Governance and Public Administration
Making available and implementing public services to the citizens still lags behind the ambitious goals of the government and the expectations of the population. The reasons are manifold; the quality of public administration of South Africa is one of them: the public service, after the end of apartheid in 1994, is still in the middle of a far-reaching transformation process towards enhanced effectiveness, efficiency, transparency and citizen orientation.
Enlarge image (© GIZ/Stubbs)
The political - administrative system consisting of 9 provinces and 278 municipalities is consolidated but there is still a need for reforming and fine-tuning the allocation of powers, functions and fiscal resources between the three spheres of government. Public Servants of all spheres of government must “practise” how to deal with new responsibilities and demands as well as a democracy based on participation of its citizens. Lack of capacity, inefficiency and corruption complicate the governing and administration of South Africa.
Furthermore, consequences of the apartheid regime are still clearly noticeable: disrupted family structures, poor living conditions in the townships and a lack of perspective (approx. 40 percent of the young people in the townships are unemployed) are critical factors contributing to high crime and violence.
Strengthening and promoting “good governance” and contributing to improved safety of public spaces is thus an essential prerequisite for sustainable development, combating poverty and social as well as economic inequality in South Africa.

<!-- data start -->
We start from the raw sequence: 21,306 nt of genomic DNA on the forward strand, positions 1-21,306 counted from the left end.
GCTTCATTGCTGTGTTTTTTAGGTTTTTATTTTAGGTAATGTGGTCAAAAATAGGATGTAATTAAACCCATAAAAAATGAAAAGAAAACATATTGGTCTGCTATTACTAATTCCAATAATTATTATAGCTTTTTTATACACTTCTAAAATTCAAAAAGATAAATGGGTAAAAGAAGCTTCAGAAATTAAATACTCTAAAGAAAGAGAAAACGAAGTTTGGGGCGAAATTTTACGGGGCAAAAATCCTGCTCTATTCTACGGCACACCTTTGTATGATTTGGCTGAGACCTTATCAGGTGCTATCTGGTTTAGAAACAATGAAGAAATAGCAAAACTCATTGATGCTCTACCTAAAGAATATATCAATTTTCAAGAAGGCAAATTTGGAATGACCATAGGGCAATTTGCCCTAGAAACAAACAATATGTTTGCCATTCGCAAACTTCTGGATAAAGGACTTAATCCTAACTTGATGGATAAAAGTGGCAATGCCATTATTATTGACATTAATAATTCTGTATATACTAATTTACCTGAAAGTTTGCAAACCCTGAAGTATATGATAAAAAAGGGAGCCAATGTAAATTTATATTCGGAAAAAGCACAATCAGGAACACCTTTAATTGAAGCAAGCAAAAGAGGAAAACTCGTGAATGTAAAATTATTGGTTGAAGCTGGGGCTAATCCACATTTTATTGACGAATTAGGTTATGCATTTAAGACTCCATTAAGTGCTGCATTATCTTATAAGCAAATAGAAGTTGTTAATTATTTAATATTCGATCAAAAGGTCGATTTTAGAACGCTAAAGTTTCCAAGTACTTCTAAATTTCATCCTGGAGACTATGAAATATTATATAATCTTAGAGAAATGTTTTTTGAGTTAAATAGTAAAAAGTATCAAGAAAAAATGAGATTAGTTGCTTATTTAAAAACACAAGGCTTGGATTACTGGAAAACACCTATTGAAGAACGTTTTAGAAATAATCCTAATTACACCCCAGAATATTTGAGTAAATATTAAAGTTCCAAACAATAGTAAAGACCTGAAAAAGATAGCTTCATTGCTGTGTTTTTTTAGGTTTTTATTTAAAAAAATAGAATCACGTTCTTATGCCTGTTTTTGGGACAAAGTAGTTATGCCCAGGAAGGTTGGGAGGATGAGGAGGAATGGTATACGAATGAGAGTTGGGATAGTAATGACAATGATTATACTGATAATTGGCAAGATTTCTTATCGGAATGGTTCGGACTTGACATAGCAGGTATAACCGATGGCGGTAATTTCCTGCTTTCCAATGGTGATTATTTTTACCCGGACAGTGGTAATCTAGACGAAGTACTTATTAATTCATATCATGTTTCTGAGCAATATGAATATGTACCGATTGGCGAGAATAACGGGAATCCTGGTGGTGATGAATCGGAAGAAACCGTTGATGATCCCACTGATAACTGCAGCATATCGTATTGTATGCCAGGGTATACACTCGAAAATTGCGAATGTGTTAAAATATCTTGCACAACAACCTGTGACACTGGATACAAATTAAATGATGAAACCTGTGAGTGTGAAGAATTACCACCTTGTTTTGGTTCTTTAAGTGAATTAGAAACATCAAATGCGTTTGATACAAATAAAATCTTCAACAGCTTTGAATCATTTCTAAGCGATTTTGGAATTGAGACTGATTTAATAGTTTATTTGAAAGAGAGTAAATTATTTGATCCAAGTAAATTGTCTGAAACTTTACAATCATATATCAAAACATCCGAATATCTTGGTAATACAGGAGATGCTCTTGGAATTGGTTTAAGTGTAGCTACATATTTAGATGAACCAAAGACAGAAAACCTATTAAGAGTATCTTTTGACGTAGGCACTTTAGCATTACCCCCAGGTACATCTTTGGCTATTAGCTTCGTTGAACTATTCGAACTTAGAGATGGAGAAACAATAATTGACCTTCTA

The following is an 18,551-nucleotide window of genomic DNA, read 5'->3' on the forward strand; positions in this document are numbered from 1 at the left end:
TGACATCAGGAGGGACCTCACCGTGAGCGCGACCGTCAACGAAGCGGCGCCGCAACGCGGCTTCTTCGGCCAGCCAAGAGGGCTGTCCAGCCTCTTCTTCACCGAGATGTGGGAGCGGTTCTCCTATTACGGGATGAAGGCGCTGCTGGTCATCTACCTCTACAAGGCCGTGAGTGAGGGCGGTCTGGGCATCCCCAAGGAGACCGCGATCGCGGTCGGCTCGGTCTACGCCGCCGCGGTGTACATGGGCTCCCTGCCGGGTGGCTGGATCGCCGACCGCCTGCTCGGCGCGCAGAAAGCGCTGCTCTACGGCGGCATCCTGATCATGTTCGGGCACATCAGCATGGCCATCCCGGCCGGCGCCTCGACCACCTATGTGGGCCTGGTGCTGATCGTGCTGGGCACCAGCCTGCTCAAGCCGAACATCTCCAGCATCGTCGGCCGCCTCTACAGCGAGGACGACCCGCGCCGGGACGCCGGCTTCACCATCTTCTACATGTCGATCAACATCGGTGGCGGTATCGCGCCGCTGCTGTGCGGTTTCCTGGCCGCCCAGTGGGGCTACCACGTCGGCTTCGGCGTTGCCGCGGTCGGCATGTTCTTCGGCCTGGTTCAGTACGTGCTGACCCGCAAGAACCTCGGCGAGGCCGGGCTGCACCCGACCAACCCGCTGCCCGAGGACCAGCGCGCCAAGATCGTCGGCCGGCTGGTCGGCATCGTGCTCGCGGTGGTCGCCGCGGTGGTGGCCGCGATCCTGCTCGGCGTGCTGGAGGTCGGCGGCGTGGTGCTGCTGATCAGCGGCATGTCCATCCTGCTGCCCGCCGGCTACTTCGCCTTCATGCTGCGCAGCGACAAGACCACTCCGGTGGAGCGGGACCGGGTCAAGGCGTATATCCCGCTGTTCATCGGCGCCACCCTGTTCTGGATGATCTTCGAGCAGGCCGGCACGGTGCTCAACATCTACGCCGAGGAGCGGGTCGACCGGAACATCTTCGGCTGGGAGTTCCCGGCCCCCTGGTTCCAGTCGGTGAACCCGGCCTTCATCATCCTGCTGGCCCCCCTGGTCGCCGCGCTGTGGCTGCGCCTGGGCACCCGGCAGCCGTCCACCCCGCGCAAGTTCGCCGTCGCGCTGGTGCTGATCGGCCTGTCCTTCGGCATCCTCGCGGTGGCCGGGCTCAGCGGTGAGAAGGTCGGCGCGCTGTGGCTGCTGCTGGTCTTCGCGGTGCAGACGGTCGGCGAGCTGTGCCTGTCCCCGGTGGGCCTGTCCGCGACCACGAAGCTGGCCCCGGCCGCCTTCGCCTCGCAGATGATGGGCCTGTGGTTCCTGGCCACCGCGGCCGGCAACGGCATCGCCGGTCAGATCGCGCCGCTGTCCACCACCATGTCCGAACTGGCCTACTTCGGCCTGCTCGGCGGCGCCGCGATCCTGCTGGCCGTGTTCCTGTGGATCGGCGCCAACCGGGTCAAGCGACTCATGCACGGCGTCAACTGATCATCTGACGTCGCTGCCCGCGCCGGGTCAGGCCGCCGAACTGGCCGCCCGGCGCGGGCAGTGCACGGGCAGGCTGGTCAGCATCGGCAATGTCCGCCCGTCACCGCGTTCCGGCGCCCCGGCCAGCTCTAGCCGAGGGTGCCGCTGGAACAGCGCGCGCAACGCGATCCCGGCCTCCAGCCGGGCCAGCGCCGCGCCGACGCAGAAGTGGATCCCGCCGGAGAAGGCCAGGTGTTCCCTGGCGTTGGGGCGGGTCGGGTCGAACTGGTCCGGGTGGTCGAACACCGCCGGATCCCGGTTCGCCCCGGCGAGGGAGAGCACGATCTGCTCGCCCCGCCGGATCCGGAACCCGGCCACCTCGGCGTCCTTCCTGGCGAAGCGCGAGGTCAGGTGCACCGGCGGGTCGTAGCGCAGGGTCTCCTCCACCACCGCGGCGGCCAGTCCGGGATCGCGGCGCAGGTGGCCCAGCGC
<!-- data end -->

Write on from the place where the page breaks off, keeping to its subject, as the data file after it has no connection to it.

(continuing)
South African voters line up to cast their ballots during national elections in Khayelitsha, Cape Town
(© picture-alliance/ dpa)
German Development Cooperation assists in surmounting structural shortcomings. In line with the policy objectives outlined in the National Development Plan “Vision 2030”, the 2013 launched “South African – German Governance Support Programm” (GSP) aims at improving “service delivery capacities of public institutions in cooperation with the private sector and civil society, forging sustainable partnerships and solutions between all the relevant stakeholders”.In addition, Germany supports the prevention of violence and crime through technical and financial cooperation projects such as the “Violence and Crime Prevention Project” (VCP, technical cooperation) and the “Violence Prevention through Urban Upgrading” (VPUU, financial cooperation).
The central points of development cooperation focusing on good governance and administration are:
- Policy coherence and intergovernmental cooperation,
- Quality and efficiency of public service delivery through improvements in human resources and capacity development, public finance management, collaborative partnerships with private sector and management models of service enhancement,
- Accountability, administrative justice and public participation,
- Prevention of violence and crime: safer cities, youth and violence prevention (including sports for crime and violence prevention); promotion of inclusive networks and platforms for stakeholder dialogues and dissemination of practices.